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What can percentiles tell me about my monitoring data?

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I want to generate a report of a sensor’s historical data and PRTG asks me if I want to include percentiles. Should I? Are they useful?

historic-data percentiles prtg reports sensordata statistics

Created on Sep 11, 2015 12:30:24 PM by  Martina Wittmann [Paessler Support]



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This article applies to PRTG Network Monitor 15 or later

The Value Percentiles Add to PRTG Reports

In addition to averages, PRTG Network Monitor offers percentile calculation in the Report settings. Percentiles are a statistical measure that gives you insight to the distribution of your data, whereas measures like percentages represent the proportion of a certain amount of data.

To illustrate what you can gain from percentiles in PRTG, it is useful to have real monitoring data as an example. The WMI Vital System Data (v2) sensor for example, can monitor an MS TCP Loopback Interface showing how many Bytes are sent per second.

1. Generate a Report Including Percentiles

Via the Historic Data tab of a sensor, you can access the report function directly. You have several options how to arrange your report.

  1. To get last month’s daily Bytes/sec data, choose Last Month in the Quick Range option and 24 Hours/1 Day as the Average Interval.
  2. Include percentiles by choosing Show percentiles and enter 90 if you want PRTG to calculate the 90th percentile, which means that PRTG will show the value indicating that 90% of the measured data is below it.
    Possible Report Settings
    Click here to enlarge.
  3. Click Start to generate the report.

2. Interprete Your Report

Besides an overview table showing the most important sensor data, a graph illustrating what happened in your sensor channels during the selected period of time, and a sensor status history in table format, PRTG offers a detailed table of the daily sent Bytes/sec during the month you indicated before.

Report Overview Table and Graph

Click here to enlarge.

Report Detailed Table with Averages and Percentiles

Click here to enlarge.

Report Sensor Status History

Click here to enlarge.

  1. Have a look at column #2 of the detailed table first. Every row shows you the average channel value per day. For example, on August 1st, the MS Loopback Interface sent 2.528 Bytes/sec and on August 12th, it sent 3.628 Bytes/sec on average.
  2. Then look at column #4. It shows you the percentile value for the 90th percentile, as indicated before in the report settings. On August 1st, 90% of the time the MS Loopback Interface sent less than 2.535 Bytes/sec, and on August 12th, it sent not more than 4.810 Bytes/sec in 90% of the cases.
  3. As a third step, compare the average value and the percentile value of August 1st and August 12th. The average of 2.528 Bytes/sec and the 90th percentile of 2.535 Bytes/sec lie quite closely together. On August 12th, however, 90% percent of the measured speed values are less than 4.810 Bytes/sec, while the average speed value of this day is only 3.628 Bytes/sec, which is nearly 30% less than the 90th percentile.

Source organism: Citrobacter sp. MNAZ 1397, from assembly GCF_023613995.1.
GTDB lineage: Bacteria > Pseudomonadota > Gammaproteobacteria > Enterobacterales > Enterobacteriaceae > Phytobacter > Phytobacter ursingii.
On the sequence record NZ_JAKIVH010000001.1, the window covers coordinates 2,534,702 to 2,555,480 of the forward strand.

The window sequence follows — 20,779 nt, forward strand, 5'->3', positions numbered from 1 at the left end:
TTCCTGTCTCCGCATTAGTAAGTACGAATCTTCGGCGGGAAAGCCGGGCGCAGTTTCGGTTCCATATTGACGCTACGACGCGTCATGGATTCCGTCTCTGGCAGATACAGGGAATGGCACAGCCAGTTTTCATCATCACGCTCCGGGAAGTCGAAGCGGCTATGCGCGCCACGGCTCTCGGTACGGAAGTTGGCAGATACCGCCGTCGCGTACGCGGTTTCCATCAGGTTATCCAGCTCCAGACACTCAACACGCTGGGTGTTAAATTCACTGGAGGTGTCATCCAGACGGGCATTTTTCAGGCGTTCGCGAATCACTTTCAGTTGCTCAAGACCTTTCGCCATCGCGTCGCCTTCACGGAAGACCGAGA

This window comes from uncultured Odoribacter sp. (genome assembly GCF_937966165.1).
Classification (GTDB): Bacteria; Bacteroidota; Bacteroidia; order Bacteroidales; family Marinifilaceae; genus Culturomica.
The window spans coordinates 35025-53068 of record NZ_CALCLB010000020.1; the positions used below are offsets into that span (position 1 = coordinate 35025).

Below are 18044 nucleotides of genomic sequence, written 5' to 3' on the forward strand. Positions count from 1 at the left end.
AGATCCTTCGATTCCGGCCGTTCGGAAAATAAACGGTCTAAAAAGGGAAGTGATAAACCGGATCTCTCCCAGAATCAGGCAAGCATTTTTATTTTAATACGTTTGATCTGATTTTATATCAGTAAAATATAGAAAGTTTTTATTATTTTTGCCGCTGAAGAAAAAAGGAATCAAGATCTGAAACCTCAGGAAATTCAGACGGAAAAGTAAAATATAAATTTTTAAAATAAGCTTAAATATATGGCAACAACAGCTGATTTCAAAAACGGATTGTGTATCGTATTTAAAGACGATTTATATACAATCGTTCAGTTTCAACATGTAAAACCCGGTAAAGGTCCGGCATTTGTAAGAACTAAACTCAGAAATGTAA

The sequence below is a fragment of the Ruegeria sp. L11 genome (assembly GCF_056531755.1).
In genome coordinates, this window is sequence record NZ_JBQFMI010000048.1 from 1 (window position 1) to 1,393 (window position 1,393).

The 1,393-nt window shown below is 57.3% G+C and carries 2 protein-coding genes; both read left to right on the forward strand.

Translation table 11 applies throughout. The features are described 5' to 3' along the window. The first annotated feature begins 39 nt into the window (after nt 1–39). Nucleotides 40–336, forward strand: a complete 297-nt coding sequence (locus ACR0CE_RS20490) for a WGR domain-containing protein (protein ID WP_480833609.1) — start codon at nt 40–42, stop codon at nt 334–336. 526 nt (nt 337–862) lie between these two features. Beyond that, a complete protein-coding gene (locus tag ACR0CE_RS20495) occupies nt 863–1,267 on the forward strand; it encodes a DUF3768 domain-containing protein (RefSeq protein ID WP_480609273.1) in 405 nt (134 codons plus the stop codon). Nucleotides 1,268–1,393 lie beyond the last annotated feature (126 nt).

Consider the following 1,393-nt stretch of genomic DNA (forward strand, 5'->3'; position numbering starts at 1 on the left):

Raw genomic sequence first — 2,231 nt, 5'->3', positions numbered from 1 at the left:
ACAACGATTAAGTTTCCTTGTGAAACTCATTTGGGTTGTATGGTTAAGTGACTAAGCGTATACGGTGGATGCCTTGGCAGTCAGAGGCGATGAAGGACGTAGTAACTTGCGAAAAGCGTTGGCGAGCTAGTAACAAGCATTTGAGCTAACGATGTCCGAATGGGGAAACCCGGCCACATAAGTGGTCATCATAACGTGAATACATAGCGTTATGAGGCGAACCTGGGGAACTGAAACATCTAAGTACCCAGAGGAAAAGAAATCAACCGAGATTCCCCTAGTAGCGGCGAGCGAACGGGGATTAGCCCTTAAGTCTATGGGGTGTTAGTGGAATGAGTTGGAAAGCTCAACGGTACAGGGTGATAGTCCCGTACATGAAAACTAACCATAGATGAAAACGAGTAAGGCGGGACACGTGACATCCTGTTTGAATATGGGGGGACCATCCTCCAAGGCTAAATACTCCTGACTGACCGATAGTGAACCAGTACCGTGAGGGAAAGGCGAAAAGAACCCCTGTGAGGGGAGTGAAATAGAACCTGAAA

From this observation you can conclude

  • that the distribution of the August 12th values is quite heterogeneous, and
  • that on August 12th, there must also have been a significant amount of speed values below the average or speed values significantly lower than the average to cause the distance between the 90th percentile value and the average value.
Compare!August 1stAugust 12th
Average Bytes/sec2.5283.628
90th Percentile Bytes/sec2.5354.810
  • Note: Please do not conclude that on August 1st, the data traffic speed must have been quite constant. This can be true, but it does not necessarily have to be true, because (potentially very) high peaks have been excluded by the percentile calculation. And this is exactly what the percentile calculation is supposed to do. So if your average value is very close to the percentile value, the 100-x% of unusually high peaks are “hidden” and allow you to offer a fair base for billing. If you need to know more about the distribution of the measured data between the average value and the percentile value, bear in mind that the higher the percentile is (for example, 98th or 99th percentile), the more you will know about the distribution.


After that it is up to you to find the reasons why. Does your network, for example, reflect a weekend vs. workday difference (since August 1st 2015 is a Saturday and August 12th 2015 is a Friday)?

You can also continue your statistics by comparing the lowest and the highest averages and percentiles per period, or by comparing different periods and different devices, and so on.


See also

  • For comprehensive PRTG reports including a whole range of sensors, users and user groups, or the system configuration, see the PRTG Manual section on Reports.

Created on Sep 11, 2015 12:51:05 PM by  Martina Wittmann [Paessler Support]

Last change on Sep 23, 2015 8:06:53 AM by  Daniel Zobel [Paessler Support]



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Disclaimer: The information in the Paessler Knowledge Base comes without warranty of any kind. Use at your own risk. Before applying any instructions please exercise proper system administrator housekeeping. You must make sure that a proper backup of all your data is available.